Did you know that the glue on Israeli postage stamps is kosher? These stamps are certified kosher (“proper food”) by the chief rabbis of Israel, because most people lick the glue to affix stamps. Did you know that Israeli cows produce more milk per cow than in almost any other country in the world? And did you know that Israeli scientists developed the first fully computerized, no-radiation diagnostic test for breast cancer?
You probably didn’t. And my point is not to enlarge your awareness of the rabbinate, dairy products, or medical science in Israel. Instead, I want to share some thoughts about the power of questions. I immediately got your interest when I started with the kosher stamp theme, even though I doubt it will change the way you lick your stamps. Like me, you probably couldn’t care less about the glue on your stamps.
There are so many things we don’t know, and so many things we don’t need to know. There is so much information in this modern, media-centered world. But there is still power in new and unexpected questions.
We can see this in the Bible, too. Jesus used questions to get people“out of the box,” to focus on the main issues, to show the way from religious thinking to a mindset of living faith. He said, “I will also ask you a question. Tell me: John’s baptism—was it from heaven, or of human origin?” (Luke 20:3–4). The question doesn’t mean that Jesus didn’t know the answer. The question itself solved a difficult situation, even though nobody gave him a direct answer.
Though there are many amazing things happening in the body of Messiah, our focus might still be on our own little, safe, cozy box. But the kingdom of God is not in a small box. It is a kingdom with godly order, with clear lines and limits, but it is still a living, growing, enlarging, and world changing divine composition. The kingdom of God is a seed, yeast in dough, a tree, a well, a spring of water, fire, light—simply “unboxable,” but so easy to understand that even a child can get it.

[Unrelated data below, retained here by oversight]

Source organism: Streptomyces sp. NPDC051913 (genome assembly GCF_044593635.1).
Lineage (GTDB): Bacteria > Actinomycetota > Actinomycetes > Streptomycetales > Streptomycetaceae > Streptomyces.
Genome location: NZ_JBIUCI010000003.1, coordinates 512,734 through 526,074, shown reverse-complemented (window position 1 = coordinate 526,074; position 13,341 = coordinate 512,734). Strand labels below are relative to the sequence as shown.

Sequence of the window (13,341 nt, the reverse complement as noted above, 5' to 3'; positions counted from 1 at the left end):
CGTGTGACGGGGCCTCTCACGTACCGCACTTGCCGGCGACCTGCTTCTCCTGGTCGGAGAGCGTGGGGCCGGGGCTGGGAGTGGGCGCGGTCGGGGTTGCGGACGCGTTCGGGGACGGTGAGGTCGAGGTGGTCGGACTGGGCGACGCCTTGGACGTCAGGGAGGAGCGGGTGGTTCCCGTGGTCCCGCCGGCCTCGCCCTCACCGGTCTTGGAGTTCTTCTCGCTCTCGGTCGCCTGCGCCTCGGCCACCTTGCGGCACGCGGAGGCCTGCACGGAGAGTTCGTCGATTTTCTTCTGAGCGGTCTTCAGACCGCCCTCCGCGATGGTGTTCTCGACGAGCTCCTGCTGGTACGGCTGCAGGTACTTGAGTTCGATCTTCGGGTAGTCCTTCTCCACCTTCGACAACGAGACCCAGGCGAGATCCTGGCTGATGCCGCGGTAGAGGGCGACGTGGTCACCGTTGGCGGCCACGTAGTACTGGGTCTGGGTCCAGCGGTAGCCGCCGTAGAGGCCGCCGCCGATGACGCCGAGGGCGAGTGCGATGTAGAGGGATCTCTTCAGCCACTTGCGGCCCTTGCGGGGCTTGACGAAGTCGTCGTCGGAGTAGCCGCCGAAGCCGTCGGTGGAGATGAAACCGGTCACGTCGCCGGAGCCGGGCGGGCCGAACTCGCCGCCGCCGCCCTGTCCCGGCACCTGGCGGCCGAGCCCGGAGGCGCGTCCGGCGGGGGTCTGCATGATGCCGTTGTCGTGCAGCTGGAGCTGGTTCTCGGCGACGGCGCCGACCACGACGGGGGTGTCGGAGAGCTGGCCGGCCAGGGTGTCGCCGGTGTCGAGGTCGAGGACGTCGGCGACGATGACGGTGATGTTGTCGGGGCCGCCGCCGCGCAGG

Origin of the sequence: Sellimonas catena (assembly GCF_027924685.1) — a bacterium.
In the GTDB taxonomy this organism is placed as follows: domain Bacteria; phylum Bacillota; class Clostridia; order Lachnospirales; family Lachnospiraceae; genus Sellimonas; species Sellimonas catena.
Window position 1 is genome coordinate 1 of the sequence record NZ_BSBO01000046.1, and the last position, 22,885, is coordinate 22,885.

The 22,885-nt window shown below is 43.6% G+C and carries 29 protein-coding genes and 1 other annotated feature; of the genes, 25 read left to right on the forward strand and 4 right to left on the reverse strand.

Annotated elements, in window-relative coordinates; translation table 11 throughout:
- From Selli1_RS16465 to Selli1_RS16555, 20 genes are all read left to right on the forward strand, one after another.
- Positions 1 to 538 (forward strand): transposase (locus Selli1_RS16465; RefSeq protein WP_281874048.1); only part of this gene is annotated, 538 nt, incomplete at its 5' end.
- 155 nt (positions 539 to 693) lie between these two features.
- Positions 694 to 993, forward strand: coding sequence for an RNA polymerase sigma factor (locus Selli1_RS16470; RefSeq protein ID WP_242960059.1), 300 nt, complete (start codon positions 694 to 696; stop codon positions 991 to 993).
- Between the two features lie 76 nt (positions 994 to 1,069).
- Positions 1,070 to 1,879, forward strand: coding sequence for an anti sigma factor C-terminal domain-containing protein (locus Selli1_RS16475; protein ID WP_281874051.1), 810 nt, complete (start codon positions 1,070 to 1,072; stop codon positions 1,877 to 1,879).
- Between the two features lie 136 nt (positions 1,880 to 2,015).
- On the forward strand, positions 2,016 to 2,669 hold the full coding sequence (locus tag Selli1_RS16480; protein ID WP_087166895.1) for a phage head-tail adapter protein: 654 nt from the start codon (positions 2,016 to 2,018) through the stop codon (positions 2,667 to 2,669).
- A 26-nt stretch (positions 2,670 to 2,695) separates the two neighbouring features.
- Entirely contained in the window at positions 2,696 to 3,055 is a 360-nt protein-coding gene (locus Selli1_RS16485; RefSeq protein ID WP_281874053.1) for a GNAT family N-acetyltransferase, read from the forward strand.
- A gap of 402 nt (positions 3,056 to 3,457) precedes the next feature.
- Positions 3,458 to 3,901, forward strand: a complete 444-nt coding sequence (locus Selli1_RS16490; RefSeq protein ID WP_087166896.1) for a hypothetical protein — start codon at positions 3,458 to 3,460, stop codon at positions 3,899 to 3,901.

In Finland, people are worried about ISIS members arriving among the new refugees. But did you know that there is a real revival happening among these people? The kingdom of God is growing where we didn’t expect it to. Those who came to faith give testimonies openly and are even willing to go back to their politically stormy homelands to share the gospel with their families and friends. Did you know that some of them are open about their faith even though they might face violence, even death, from Muslims in their neighborhood?
“Did you know . . . ?” questions can help us think outside the box. They also motivate us. We can, of course, talk about ministry by saying, “Did you know we need to read the Bible?” or “Did you know we need to pray for Israel?” But doing so does not expose the deeper challenges. How then can we address the challenges in a ministry so that people want to know more, to help and join with the ministry?
When I first came to Israel 16 years ago, I was asked, “Did you know that there is only one believer in Jesus for every 1,000 Israeli Jews, and that they have hardly any educational programs to help them study the Bible?” That question led me to serve at the Caspari Center.
During these years many other instructive questions have been raised, such as: “Did you know that there are Arab Christians who do not know even one Messianic Jewish believer, though they live in the same city in Israel?” We were able to change that reality a little at a leadership seminar, where some Arab and Jewish believers became good friends, praying and studying together for the first time in their lives.
Now we have an international theological course coming up. The question to introduce the need for this course could be, “Did you know that in Scandinavian Lutheran theological seminaries there aren’t any classes about Messianic Judaism?” There is a need to study not only the Jewish roots of Christianity, but also modern Messianic Judaism.
This year—like every year—will be full of new challenges. Big things are happening outside of boxes. And I am not talking about ISIS or climate change. I am talking about the kingdom of God and how important it still is to ask questions that inspire fresh new directions in our biblical and theological thinking. It is good to be ready for the new “unboxable” questions we will encounter this year!